I ventured into the realm of fruit pie for the fourth with the help of Los Angeles food writer, Ben Mims. In the food section from the Los Angeles times, Mr. Mims extolled the virtue of this simply made blueberry pie and I had to try it. Be warned, this pie took three days from start to finish. It’s not a particularly complicated recipe but it takes a long time to set. Mr. Mims was also very specific on the way certain things should be done such as the washing of the blueberries and the preparation of the crust and I followed his directions to a T.

On July 2nd, I made the crust and on the 3rd, I made the filling. Following the recommendation of Mr. Mims, I allowed the pie to set overnight before serving it for our Fourth of July lunch. I was pleasantly surprised by the positive reaction of my family because we are collectively not big on pie. I found that the amount of cornstarch was slightly overwhelming and made the blueberry gel too jelly-like but my mother thought it was just fine. I found that if made again, I would make some minor modifications but for now, here is the recipe for my lovely Fruit Pie for the Fourth of July.

Blueberry Pie Recipe

For the Crust

  • 1 1/2 cup All Purpose Flour
  • 1 tablespoon granulated sugar
  • 1 teaspoon kosher salt
  • 1/2 cup cold unsalted butter cut into 1/2″ cubes, (113 grams)

For the Filling

  • 2 pounds and 2 ounces blueberries, cleaned
  • 1/2 cup granulated sugar
  • 3 tablespoons corn starch
  • 3/4 cup filtered water
  • 1 tablespoon fresh lemon juice
  • 1 teaspoon pure vanilla extract

For the Topping

  • 12 ounces cold heavy whipping cream
  • 3 tablespoons granulated sugar
  • 2 teaspoons vanilla extract

To Make the Crust

  1. Whisk together the flour, sugar, and salt in a large bowl. Add butter and use fingers to rub the butter in until the mixture forms pea sized crumbles (can use the food processor to do this as well)
  2. Add 1/3 cup ice water and toss the mixture with a fork until it begins to come together.
  3. Turn out the crumbly mass and pat together. Flatten into a disk, wrap in plastic, and chill in the refrigerator for at least 1 hour or up to 1 day.
  4. Unwrap the dough and roll out to an 11″ circle that is 1/8″ thick. Flour this circle and roll it around the rolling pin.
  5. Let the dough fall over the 9″ pie plate or tin, letting gravity pull the dough down to fill in the tin. Don’t push the dough in, the thinness of the dough means that it may rip if you do so.
  6. Trim the dough until there is 1/2″ of dough left hanging around the edges of the pie plate. Fold this additional dough over the rim of the pie plate, creating a double layer of crust at the top. Crimp with fingers or a fork and freeze for 30 minutes.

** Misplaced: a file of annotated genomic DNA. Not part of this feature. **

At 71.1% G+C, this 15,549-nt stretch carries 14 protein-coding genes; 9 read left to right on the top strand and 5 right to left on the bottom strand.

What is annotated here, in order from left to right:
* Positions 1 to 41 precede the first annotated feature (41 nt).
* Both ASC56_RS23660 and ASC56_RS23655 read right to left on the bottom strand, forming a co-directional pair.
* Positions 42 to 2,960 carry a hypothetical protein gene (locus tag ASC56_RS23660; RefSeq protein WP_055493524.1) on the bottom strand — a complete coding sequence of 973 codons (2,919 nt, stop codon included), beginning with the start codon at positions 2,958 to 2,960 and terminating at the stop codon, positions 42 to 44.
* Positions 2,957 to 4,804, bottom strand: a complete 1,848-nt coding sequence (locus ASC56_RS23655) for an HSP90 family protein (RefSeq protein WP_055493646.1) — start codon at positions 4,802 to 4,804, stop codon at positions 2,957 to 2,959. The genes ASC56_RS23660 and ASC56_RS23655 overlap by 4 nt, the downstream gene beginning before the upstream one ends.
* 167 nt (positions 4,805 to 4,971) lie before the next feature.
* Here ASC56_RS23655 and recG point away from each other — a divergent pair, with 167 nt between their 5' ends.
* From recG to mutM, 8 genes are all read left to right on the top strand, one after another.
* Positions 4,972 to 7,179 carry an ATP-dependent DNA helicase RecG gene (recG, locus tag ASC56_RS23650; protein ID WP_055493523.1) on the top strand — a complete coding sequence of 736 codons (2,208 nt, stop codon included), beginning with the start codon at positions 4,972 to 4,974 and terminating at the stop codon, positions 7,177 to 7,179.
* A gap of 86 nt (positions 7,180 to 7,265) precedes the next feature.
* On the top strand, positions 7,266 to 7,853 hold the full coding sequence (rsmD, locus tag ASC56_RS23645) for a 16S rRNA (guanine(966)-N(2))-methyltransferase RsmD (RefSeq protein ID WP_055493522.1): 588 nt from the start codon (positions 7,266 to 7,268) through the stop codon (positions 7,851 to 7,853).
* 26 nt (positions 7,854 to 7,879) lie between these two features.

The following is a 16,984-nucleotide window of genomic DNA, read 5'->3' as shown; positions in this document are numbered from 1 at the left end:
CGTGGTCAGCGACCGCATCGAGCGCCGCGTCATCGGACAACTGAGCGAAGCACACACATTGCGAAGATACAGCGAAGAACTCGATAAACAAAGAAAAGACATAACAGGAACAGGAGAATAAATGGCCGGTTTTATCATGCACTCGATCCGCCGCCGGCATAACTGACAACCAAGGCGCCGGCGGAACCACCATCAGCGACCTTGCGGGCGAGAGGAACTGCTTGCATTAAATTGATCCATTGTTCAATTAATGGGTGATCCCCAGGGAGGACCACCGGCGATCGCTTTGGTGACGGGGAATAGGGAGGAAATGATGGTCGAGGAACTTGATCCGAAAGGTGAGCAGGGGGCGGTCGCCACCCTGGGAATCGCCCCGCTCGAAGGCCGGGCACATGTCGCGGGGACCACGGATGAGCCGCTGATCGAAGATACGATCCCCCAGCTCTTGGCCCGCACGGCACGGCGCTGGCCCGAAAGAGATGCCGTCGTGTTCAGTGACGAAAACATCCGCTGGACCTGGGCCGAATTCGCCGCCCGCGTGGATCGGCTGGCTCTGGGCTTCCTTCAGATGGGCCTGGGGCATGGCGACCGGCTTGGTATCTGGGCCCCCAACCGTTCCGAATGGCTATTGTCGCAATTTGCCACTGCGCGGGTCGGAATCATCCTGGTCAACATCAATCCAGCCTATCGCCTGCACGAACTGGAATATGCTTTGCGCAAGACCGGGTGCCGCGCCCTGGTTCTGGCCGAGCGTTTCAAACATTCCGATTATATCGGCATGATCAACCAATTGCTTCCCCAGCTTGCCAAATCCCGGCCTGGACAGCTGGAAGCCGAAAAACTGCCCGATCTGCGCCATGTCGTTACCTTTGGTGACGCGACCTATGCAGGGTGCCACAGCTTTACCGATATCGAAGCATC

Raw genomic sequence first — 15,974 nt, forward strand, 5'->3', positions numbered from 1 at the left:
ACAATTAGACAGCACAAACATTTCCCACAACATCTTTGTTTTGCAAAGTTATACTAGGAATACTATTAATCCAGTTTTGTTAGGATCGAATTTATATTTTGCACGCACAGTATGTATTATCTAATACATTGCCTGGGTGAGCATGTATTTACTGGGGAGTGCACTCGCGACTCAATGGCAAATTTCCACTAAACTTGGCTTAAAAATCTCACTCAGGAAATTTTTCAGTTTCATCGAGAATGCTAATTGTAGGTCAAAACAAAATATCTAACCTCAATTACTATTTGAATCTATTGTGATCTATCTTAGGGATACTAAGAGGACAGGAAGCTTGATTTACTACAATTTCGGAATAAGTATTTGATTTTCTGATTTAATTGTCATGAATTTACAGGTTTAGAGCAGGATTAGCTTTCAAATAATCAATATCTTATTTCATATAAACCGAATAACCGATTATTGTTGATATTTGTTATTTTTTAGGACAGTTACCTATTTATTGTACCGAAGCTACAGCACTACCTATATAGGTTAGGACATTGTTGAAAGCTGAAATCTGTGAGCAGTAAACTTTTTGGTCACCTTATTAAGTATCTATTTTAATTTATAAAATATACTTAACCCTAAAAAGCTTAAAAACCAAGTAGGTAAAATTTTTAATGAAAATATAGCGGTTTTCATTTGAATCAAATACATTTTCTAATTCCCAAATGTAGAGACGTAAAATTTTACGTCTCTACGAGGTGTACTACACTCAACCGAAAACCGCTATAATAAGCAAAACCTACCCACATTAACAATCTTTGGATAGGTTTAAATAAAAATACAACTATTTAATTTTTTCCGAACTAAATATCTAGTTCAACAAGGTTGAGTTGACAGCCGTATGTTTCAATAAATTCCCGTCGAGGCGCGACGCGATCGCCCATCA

7. Heat the oven to 425F and crumple up some aluminum foil. Reflatten the ball and place it over the frozen pie crust. Add in about 4 cups of pie weights or rice or lentils to where the entire pie crust is filled (I did not do this and part of my crust slipped down, see the above picture)
  8. Bake crust until the edges turn light brown, about 25 minutes.
  9. Remove the crust from the oven in order to remove the pie weights. Turn the temperature down to 375F and bake for another 20 minutes or until golden brown on the bottom. Transfer to a wire rack to cool

For the Filling

  1. Reserve 1/3 cup of blueberries and place the rest in a large bowl.
  2. In a saucepan, whisk together the sugar, cornstarch, and salt. Stir in the filtered water and mix until smooth. Add the reserved blueberries. Place the pan over medium-high heat and cook until the mix thickens to a stiff gel, about 5 minutes.
  3. Once thickened, stir gel to break up blueberries to color the gel about one minute more. The gel should turn a dark magenta.
  4. Remove the gel from the heat and stir in the lemon juice and vanilla extract while still hot.
  5. Pour the gel over the large bowl of blueberries and use a large rubber spatula to fold the gel into the blueberries until they are fully coated.
  6. Immediately spoon the filling into the cooled pie crust, mounding it up slight. In between spoonfuls, stir the blueberries to make sure the gel doesn’t coagulate on the bottom.
  7. Smooth the berries and let cool while preparing the topping

For the Topping

  1. Beat the heavy whipping cream, granulated sugar, and vanilla extract until stiff peaks form. Once the blueberry filling is cooled, top with the whipped cream and decorate as desired. You can pipe it out over the filling for a neater look or pile it on the filling for a more rustic look.